Originally published on Wed January 15, 2014 9:11 pm
Paquito D'Rivera performs with the Kaia String Quartet.
Credit Aaron Edwards / Courtesy of the Latino Music Festival/WFMT Radio Chicago
The reedman Paquito D'Rivera has made a career out of crossing genres. Born in Cuba, his larder is never out of Afro-Caribbean and Latin American sounds; he's made a name for himself as a jazz virtuoso and classical performer. Chicago's Latino Music Festival took advantage this year. Artistic director Elbio Barilari, himself a composer (and host of Fiesta!
Originally published on Fri January 10, 2014 1:02 pm
Convergence with Larry Goldings (foreground).
Credit Travis Broxton / Broxton Art
Every month, the members of the Colorado-born sextet Convergence gather from near and far at the Denver club Dazzle, often with a special guest. The band certainly has plenty of material to draw from — Convergence first converged in 1991. For Toast of the Nation 2013-14, it welcomed Hammond B-3 organist Larry Goldings from Los Angeles to ring in midnight in Mountain Time. Carlos Lando of KUVO hosts the festivities.
Marcus Roberts was a very young, very gifted pianist back in 1985, when Wynton Marsalis tapped him to join his band.
Six years later, Roberts went off to lead his own combo — and to write both jazz and classical music. And he taught. And he toured. And he recorded.
In fact, Marcus Roberts just released three new albums. One of them is a 12-part jazz suite. The other two take him back to the beginning: They're his first collaborations with Wynton Marsalis in 20 years.
Originally published on Fri December 27, 2013 2:18 pm
Wynton Marsalis performs during New Year's Eve 2011.
Credit Fernando Leon / Getty Images
This edition of JazzSet features a double helping of Wynton Marsalis celebrating New Year's Eve.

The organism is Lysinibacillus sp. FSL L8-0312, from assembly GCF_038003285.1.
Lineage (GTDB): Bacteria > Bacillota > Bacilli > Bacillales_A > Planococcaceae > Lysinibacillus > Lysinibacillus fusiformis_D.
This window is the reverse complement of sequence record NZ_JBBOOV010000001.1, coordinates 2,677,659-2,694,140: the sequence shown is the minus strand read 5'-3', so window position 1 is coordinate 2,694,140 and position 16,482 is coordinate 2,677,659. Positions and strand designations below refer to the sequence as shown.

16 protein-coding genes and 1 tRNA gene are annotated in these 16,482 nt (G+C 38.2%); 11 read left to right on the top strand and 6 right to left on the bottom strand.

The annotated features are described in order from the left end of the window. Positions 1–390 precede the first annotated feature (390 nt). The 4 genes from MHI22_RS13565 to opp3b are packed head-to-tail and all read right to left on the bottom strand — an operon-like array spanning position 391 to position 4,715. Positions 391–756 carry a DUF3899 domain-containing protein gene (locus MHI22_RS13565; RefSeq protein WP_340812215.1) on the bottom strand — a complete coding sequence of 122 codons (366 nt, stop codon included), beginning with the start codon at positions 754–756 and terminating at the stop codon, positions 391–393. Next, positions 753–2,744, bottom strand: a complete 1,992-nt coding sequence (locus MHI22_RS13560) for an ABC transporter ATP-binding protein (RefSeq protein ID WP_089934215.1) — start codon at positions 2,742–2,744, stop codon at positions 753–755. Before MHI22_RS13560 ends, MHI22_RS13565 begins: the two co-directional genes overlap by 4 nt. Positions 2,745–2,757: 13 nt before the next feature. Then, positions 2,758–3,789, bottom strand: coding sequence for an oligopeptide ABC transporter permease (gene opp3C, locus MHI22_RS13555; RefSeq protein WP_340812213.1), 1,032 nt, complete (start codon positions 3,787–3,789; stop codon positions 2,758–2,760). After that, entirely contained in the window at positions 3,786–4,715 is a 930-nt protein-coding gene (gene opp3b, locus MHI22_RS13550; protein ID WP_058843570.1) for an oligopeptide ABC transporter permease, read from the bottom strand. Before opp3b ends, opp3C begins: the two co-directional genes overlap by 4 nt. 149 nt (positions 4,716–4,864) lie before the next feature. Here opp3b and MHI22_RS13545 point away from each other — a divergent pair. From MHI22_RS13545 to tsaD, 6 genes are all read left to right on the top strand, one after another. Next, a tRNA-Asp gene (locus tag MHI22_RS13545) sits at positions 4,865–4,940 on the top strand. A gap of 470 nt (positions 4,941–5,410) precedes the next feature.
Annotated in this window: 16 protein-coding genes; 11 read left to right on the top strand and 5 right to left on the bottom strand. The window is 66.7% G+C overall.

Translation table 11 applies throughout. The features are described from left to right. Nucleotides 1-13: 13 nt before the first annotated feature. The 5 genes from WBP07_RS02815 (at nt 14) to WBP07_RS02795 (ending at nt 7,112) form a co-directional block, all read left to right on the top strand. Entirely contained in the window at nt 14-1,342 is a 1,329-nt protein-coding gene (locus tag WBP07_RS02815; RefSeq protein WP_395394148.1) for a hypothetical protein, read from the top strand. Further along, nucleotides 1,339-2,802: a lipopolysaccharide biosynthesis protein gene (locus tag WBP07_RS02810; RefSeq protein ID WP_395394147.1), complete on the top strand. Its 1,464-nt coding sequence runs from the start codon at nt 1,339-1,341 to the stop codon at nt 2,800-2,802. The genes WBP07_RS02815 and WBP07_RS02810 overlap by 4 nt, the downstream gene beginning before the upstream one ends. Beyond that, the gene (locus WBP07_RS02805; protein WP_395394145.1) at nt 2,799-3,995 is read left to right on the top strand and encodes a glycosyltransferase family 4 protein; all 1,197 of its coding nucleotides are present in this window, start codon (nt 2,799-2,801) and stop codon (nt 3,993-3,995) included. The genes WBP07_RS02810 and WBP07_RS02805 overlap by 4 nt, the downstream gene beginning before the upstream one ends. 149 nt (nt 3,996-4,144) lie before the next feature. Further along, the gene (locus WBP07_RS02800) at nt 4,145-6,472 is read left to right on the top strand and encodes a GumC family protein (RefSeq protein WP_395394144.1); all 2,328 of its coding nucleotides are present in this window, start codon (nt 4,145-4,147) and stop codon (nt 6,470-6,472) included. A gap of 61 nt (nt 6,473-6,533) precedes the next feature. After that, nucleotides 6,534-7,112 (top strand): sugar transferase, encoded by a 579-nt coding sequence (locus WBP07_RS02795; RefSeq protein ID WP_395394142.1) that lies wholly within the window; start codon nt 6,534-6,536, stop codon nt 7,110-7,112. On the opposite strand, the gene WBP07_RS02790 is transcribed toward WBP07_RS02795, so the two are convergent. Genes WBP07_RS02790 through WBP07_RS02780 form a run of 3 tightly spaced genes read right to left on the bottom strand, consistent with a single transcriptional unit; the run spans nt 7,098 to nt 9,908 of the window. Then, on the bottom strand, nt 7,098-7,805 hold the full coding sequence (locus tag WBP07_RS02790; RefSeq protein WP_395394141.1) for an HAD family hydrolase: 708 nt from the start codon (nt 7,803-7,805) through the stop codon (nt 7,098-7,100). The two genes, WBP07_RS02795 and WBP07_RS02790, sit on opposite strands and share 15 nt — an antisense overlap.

First, the Jazz at Lincoln Center Orchestra musicians play King Oliver and Jelly Roll Morton, merging "Dippermouth Blues" and "New Orleans Bump." Then, Marsalis invites Vince Giordano and members of his band, The Nighthawks, to play tunes made famous by Louis Armstrong in the Hot Fives and Sevens recordings.
Originally published on Tue December 24, 2013 4:22 pm
By John Rogers
Credit John Rogers for NPR / johnrogersnyc.com
The multi-instrumentalist Yusef Lateef, famed in the jazz world for embracing tranquil spiritualism and non-Western sonorities in his own music, died Monday at his home near Amherst, Mass. The death was confirmed by several members of his family.
Our goal for this special holiday Tiny Desk Concert is simple: to bring you joy. Preservation Hall Jazz Band is a hot and historic outfit from New Orleans, and its members brought us a tuba-wielding Santa and some original holiday cheer and praise — what they call a Cajun Christmas from the French Quarter.
Gordon Goodwin's Big Phat Band plays the Monterey Jazz Festival.
Credit Tomas Ovalle / Courtesy of the Monterey Jazz Festival
Closing his set at 92Y Tribeca, drummer Henry Cole — leader of the 11-player Afrobeat Collective from New York and Puerto Rico — told the audience, "Big groups are going to come again!" This show, which features Cole's young collective and a top big band playing the Monterey Jazz Festival, is a vote for that proposition.
When Michele Rosewoman was growing up in the Bay Area, she played piano from childhood and congas from her teens. After moving to New York in the late 1970s, she began making music in two areas: modern jazz and traditional Cuban music. Before long, she started combining the two in her New Yor-Uba band.